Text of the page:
Canadian actors, writers join Twitter boycott in support of Rose McGowan
In this April 15, 2015 file photo, Rose McGowan arrives at the LA Premiere Of "DIOR & I" held at the Leo S. Bing Theatre on Wednesday, April 15, 2015, in Los Angeles. McGowan‚Äôs Twitter account has been suspended, temporarily muting a central figure in the allegations against Harvey Weinstein. McGowan said late Wednesday, Oct. 11, 2017, that Twitter had suspended her from tweeting after the social media company said she broke its rules.(Photo by Richard Shotwell/Invision/AP)
The Canadian Press
Published Friday, October 13, 2017 11:53AM EDT
Last Updated Friday, October 13, 2017 1:42PM EDT
Canadian writers, actors and women's rights advocates joined an international boycott of Twitter Friday over the social media platform's handling of the Harvey Weinstein sex scandal.
The women's boycott started at midnight Thursday in New York and was to last for 24 hours.
"Count me in!" posted Canadian-born actor Anna Paquin, who also welcomed any men who wish to show their support under the trending hash tag .WomenBoycottTwitter.
The backlash began after actor Rose McGowan -- a vocal critic who has accused "HW" of raping her -- was briefly suspended for tweeting a personal phone number.
Weinstein has denied through a spokeswoman any allegations of non-consensual contact.
American actor Alyssa Milano said on Twitter Thursday that it would be her first day in over 10 years without tweeting. "Join me," she added.
Model Chrissy Teigen told her almost 8 million followers that she was "boycotting for many reasons."
"To stand with the victims of sexual assault, online threats and abuse. And to boycott the fact our demented ... president can tweet nuclear threats of war I can't even see," she tweeted Thursday.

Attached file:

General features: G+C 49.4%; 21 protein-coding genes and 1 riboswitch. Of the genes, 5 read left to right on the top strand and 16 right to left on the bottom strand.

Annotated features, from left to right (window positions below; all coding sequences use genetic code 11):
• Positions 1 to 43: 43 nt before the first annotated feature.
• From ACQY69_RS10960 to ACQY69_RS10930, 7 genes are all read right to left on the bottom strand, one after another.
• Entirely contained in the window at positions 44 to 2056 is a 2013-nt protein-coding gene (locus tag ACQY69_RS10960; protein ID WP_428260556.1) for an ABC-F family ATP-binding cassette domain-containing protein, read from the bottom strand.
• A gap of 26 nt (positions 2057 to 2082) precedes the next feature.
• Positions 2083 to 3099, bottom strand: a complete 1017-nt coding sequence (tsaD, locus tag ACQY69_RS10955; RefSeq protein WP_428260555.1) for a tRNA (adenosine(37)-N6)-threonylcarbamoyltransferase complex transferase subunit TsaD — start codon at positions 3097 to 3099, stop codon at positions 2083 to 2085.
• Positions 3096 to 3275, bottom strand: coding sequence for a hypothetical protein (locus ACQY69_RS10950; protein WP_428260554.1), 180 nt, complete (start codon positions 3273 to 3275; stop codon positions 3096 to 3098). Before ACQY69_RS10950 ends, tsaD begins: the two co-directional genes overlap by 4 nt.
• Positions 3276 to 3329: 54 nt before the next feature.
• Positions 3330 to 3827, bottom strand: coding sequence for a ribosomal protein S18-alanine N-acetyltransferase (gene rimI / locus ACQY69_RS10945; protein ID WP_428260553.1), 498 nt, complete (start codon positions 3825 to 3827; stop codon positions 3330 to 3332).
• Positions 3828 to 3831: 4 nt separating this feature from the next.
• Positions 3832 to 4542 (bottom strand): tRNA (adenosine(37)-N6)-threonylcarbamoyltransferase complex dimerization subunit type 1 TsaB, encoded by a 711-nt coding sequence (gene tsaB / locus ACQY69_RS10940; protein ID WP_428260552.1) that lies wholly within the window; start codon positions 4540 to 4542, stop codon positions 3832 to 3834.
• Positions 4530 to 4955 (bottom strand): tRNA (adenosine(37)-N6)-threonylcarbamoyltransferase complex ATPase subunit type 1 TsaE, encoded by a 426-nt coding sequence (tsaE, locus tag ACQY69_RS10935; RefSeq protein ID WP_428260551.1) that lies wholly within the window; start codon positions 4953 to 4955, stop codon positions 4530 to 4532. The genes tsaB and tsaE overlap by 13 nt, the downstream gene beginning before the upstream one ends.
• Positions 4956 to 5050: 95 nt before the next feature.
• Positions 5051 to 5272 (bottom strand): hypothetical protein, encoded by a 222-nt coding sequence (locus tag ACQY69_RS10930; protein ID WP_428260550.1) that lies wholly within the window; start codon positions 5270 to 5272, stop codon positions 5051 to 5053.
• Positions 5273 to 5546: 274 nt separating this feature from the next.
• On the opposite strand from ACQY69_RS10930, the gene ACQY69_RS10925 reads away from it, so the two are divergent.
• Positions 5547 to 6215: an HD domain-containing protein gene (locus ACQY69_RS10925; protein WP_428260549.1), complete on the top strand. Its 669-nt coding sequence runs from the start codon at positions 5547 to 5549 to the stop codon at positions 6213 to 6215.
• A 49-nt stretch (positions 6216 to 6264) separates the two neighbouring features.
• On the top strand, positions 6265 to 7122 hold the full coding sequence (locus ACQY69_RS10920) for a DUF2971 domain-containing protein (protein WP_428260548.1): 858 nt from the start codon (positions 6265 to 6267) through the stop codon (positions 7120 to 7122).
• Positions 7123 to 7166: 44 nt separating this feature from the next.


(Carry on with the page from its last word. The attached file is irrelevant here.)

Canadian television writer Emily Andras, known for the series Wynonna Earp, tweeted the boycott is about respect for women.
"The only thing I like more than tweeting is knowing women's voices are respected -- on Twitter. So bye for now," she posted.
The boycott stirred debate, however, about whether silence even for a day is the way to fight abuse.
"I'm really torn because women going away and leaving platforms, leaving various spaces, is the goal of misogynists," Julie Lalonde, an Ottawa-based sexual violence prevention educator with 15,200 Twitter followers, said in an interview.
"They would love nothing more than for women to shut up and go away. So, I think what would have been more effective was if men had boycotted Twitter -- if men would have used their collective privilege and power to say: 'We're going to leave the platform until (it) takes violence against women seriously and treats all users in the same way."'
Still, Lalonde stressed Friday the boycott had already succeeded for the discussion it has sparked. What she called Twitter's "hypocritical" suspension of McGowan has also unleashed simmering outrage over online abuse, she added.
"This is the same platform that harbours white supremacists. It's the same platform where people can create multiple accounts to target a user like myself and not have it be a violation of its policies.
"It's that double standard that's really, really frustrating."
Many men joined the boycott, including American actor Mark Ruffalo, who tweeted Thursday that "Tomorrow I follow the Women."
The office of Prime Minister Justin Trudeau, a self-described feminist, declined to weigh in on the boycott. But Trudeau included a pointed line Friday in his speech to Mexico's Senate.
"Violence against women and girls is prevalent in all facets of life, from the studios of Hollywood to the digital public squares to our halls of Parliament," he said in Mexico City.
"As a gender balanced Senate, I challenge you to use your position and power to strongly push for the rights of women and girls in Mexico and around the world."